I heard a story recently about a friend of a friend who is taking steps to end his decade-plus marriage. Like many such stories, years of problems and blame have led to unresolved anger, bitterness, and withdrawal. All of the joy and affection are gone and the marriage has been sexless for years. The couple feels that they have tried everything that they know how to do, or are willing to do, to save their relationship. Their problems have grown and escalated so they no longer have hope of bridging the distance between them. Now begins the painful, agonizing process of tearing apart two lives that have been joined together.
When I hear this story, what I tell myself is, once upon a time, they must have decided to get married because they were in love and they were hopeful about a lifetime together. I imagine they saw themselves as growing together, deeper in love; of building a happy life as partners, each supporting the other. I imagine they even saw themselves, some time way in the future, with a lifetime between them, rocking in chairs, with happy memories and grandchildren in their hearts.
Sadly, this story is so common. In situations like this, I often see two very good people who want the same things out of life - to be known, to be accepted, to be loved completely. They want to walk through life with a partner who will support them, will listen to them, will let them make mistakes and still love them. They want to be human and vulnerable without having to be bad or wrong. Most of us just haven’t learned how to be in relationship this way. We don’t realize that to receive these things, we also have to be willing to give these things. This does not make us bad people. We are limited by what we haven't learned.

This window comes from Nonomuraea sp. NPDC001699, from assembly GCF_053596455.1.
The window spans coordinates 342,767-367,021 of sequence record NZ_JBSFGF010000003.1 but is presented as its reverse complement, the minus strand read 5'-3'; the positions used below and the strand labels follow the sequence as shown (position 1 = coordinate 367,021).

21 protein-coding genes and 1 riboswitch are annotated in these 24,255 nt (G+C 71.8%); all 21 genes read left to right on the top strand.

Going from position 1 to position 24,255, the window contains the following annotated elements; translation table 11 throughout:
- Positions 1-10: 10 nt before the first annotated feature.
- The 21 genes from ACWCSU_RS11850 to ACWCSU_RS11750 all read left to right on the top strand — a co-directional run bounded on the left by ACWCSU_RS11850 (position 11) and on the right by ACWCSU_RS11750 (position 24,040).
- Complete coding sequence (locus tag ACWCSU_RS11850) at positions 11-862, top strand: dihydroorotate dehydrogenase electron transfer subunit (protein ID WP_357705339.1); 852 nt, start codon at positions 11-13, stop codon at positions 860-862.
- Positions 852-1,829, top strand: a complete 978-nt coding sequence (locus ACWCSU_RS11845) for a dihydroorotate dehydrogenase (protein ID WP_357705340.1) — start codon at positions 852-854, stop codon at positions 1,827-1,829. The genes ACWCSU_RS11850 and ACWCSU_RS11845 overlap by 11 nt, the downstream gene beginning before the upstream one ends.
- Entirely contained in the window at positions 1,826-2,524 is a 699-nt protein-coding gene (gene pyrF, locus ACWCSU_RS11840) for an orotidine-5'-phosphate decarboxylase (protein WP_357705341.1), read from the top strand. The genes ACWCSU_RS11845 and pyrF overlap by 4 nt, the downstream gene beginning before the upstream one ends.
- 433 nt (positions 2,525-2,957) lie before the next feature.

Very, very few of us have learned how to handle conflict. We only know that conflict feels bad and something in us feels threatened, so we react in ways to protect ourselves from hurt.
Conflict coaching teaches us that conflict is normal and healthy. Conflict is an opportunity for growth and understanding and deepening of relationships. It is an opportunity to learn more about ourself and others. Conflict coaching teaches us how to talk honestly about our needs and wants and how to listen to the needs and wants of others. From the point of honesty, compassion, and understanding, we can figure out how to take the steps that will lead us closer to getting our needs met and meeting the needs of others. Only then can we move toward one another instead of causing a build up of hurt and resentment that pushes us apart.
I think of the unresolved hurts in a relationship as building a trash pile. Every unresolved hurt gets tossed into the pile and the pile grows. The big pile of trash makes it difficult to see the good in the other person and to see the reasons we believed in the relationship in the first place. The bigger the pile, the harder we have to work to clean it up and the longer it takes. This is tough, difficult work. With conflict skills and conflict coaching, this pile can be cleaned up and we can approach our relationships in new and better ways. The issues that could have become trash are dealt with, honestly and purposefully.
Conflict coaching is so powerful because it teaches us that with more work and care on the
front end, understanding and relationship grows. We learn tools that help us work together to create the relationship that we want.